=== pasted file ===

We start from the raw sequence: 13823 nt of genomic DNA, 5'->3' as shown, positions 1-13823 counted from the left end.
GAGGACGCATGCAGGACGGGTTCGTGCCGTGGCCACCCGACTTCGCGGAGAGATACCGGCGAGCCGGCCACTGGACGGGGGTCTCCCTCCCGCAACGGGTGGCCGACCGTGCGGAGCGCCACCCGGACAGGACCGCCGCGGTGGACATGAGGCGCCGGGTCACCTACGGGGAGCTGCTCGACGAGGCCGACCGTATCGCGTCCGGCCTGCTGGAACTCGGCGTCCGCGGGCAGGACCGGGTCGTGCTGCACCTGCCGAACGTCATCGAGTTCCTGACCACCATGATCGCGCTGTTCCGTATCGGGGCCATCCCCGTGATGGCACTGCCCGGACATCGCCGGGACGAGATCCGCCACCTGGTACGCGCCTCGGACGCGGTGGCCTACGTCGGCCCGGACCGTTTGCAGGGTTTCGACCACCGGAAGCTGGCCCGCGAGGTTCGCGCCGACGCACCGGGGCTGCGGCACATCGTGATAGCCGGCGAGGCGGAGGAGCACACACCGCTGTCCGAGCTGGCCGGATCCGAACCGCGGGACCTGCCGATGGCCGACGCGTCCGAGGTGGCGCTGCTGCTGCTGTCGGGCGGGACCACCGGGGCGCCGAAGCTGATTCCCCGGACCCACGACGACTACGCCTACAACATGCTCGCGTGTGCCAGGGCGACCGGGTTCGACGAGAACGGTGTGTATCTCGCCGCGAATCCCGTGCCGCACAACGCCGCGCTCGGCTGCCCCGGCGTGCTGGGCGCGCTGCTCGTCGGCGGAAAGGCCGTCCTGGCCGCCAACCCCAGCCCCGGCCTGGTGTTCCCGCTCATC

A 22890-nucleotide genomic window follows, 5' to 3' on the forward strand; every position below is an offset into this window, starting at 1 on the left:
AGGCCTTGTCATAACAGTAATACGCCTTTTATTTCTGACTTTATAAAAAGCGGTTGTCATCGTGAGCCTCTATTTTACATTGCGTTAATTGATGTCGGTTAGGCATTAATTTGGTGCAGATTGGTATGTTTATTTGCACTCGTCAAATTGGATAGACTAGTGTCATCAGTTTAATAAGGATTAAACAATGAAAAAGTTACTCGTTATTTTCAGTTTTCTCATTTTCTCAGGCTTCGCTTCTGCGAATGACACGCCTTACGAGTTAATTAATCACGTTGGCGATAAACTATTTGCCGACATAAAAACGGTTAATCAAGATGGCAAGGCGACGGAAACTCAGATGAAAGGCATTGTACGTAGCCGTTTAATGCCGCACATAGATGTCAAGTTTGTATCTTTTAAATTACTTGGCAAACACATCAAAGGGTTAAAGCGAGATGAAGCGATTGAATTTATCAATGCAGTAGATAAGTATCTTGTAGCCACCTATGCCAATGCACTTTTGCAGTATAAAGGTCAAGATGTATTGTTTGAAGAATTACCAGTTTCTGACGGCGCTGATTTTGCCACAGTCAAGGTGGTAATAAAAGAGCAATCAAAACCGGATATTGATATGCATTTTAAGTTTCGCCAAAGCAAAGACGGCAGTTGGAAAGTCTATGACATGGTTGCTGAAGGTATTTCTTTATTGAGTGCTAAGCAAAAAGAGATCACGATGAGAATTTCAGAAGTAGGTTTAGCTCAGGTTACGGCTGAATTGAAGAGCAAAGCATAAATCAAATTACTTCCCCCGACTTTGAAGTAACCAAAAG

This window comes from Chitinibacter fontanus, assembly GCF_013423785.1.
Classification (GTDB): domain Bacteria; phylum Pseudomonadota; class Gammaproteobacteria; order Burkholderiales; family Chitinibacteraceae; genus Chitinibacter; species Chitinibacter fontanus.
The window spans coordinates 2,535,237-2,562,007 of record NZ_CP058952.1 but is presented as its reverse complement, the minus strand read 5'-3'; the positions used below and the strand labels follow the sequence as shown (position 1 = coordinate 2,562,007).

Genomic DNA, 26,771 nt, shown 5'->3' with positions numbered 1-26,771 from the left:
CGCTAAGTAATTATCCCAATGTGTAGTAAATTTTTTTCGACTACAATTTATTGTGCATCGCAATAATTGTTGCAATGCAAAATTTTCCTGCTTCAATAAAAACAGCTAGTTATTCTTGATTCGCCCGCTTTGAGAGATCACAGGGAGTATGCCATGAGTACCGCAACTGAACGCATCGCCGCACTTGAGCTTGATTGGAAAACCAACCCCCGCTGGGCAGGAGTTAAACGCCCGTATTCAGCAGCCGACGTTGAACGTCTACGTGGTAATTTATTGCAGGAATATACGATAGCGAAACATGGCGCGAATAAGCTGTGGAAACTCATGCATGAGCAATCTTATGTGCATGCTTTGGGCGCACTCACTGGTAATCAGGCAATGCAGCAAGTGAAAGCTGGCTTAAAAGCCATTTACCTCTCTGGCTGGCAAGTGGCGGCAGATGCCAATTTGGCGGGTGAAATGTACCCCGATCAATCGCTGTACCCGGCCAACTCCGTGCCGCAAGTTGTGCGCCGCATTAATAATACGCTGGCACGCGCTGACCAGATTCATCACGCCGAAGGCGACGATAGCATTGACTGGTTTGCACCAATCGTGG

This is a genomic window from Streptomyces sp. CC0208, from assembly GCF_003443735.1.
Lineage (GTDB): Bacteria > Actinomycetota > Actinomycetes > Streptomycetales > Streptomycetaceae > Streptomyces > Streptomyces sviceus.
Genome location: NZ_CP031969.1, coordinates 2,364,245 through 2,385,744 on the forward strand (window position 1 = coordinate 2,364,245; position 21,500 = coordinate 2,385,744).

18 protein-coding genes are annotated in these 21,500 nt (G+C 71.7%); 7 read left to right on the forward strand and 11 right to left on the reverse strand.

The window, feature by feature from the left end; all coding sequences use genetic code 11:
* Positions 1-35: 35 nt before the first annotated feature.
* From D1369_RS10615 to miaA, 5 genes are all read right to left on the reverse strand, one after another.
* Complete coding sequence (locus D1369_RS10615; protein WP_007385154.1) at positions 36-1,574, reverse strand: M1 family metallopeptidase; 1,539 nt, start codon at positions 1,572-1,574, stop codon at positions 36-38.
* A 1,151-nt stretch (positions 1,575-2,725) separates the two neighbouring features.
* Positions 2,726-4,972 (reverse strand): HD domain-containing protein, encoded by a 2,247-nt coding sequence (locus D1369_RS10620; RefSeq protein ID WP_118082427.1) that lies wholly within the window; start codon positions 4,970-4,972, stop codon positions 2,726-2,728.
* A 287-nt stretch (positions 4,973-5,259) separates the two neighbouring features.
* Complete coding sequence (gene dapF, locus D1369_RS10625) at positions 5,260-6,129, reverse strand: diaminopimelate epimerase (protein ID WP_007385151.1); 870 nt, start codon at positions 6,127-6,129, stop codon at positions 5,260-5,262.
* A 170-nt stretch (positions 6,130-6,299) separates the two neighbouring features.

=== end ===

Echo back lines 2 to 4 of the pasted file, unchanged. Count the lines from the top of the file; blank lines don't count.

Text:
GAGGACGCATGCAGGACGGGTTCGTGCCGTGGCCACCCGACTTCGCGGAGAGATACCGGCGAGCCGGCCACTGGACGGGGGTCTCCCTCCCGCAACGGGTGGCCGACCGTGCGGAGCGCCACCCGGACAGGACCGCCGCGGTGGACATGAGGCGCCGGGTCACCTACGGGGAGCTGCTCGACGAGGCCGACCGTATCGCGTCCGGCCTGCTGGAACTCGGCGTCCGCGGGCAGGACCGGGTCGTGCTGCACCTGCCGAACGTCATCGAGTTCCTGACCACCATGATCGCGCTGTTCCGTATCGGGGCCATCCCCGTGATGGCACTGCCCGGACATCGCCGGGACGAGATCCGCCACCTGGTACGCGCCTCGGACGCGGTGGCCTACGTCGGCCCGGACCGTTTGCAGGGTTTCGACCACCGGAAGCTGGCCCGCGAGGTTCGCGCCGACGCACCGGGGCTGCGGCACATCGTGATAGCCGGCGAGGCGGAGGAGCACACACCGCTGTCCGAGCTGGCCGGATCCGAACCGCGGGACCTGCCGATGGCCGACGCGTCCGAGGTGGCGCTGCTGCTGCTGTCGGGCGGGACCACCGGGGCGCCGAAGCTGATTCCCCGGACCCACGACGACTACGCCTACAACATGCTCGCGTGTGCCAGGGCGACCGGGTTCGACGAGAACGGTGTGTATCTCGCCGCGAATCCCGTGCCGCACAACGCCGCGCTCGGCTGCCCCGGCGTGCTGGGCGCGCTGCTCGTCGGCGGAAAGGCCGTCCTGGCCGCCAACCCCAGCCCCGGCCTGGTGTTCCCGCTCATC

A 22890-nucleotide genomic window follows, 5' to 3' on the forward strand; every position below is an offset into this window, starting at 1 on the left:
AGGCCTTGTCATAACAGTAATACGCCTTTTATTTCTGACTTTATAAAAAGCGGTTGTCATCGTGAGCCTCTATTTTACATTGCGTTAATTGATGTCGGTTAGGCATTAATTTGGTGCAGATTGGTATGTTTATTTGCACTCGTCAAATTGGATAGACTAGTGTCATCAGTTTAATAAGGATTAAACAATGAAAAAGTTACTCGTTATTTTCAGTTTTCTCATTTTCTCAGGCTTCGCTTCTGCGAATGACACGCCTTACGAGTTAATTAATCACGTTGGCGATAAACTATTTGCCGACATAAAAACGGTTAATCAAGATGGCAAGGCGACGGAAACTCAGATGAAAGGCATTGTACGTAGCCGTTTAATGCCGCACATAGATGTCAAGTTTGTATCTTTTAAATTACTTGGCAAACACATCAAAGGGTTAAAGCGAGATGAAGCGATTGAATTTATCAATGCAGTAGATAAGTATCTTGTAGCCACCTATGCCAATGCACTTTTGCAGTATAAAGGTCAAGATGTATTGTTTGAAGAATTACCAGTTTCTGACGGCGCTGATTTTGCCACAGTCAAGGTGGTAATAAAAGAGCAATCAAAACCGGATATTGATATGCATTTTAAGTTTCGCCAAAGCAAAGACGGCAGTTGGAAAGTCTATGACATGGTTGCTGAAGGTATTTCTTTATTGAGTGCTAAGCAAAAAGAGATCACGATGAGAATTTCAGAAGTAGGTTTAGCTCAGGTTACGGCTGAATTGAAGAGCAAAGCATAAATCAAATTACTTCCCCCGACTTTGAAGTAACCAAAAG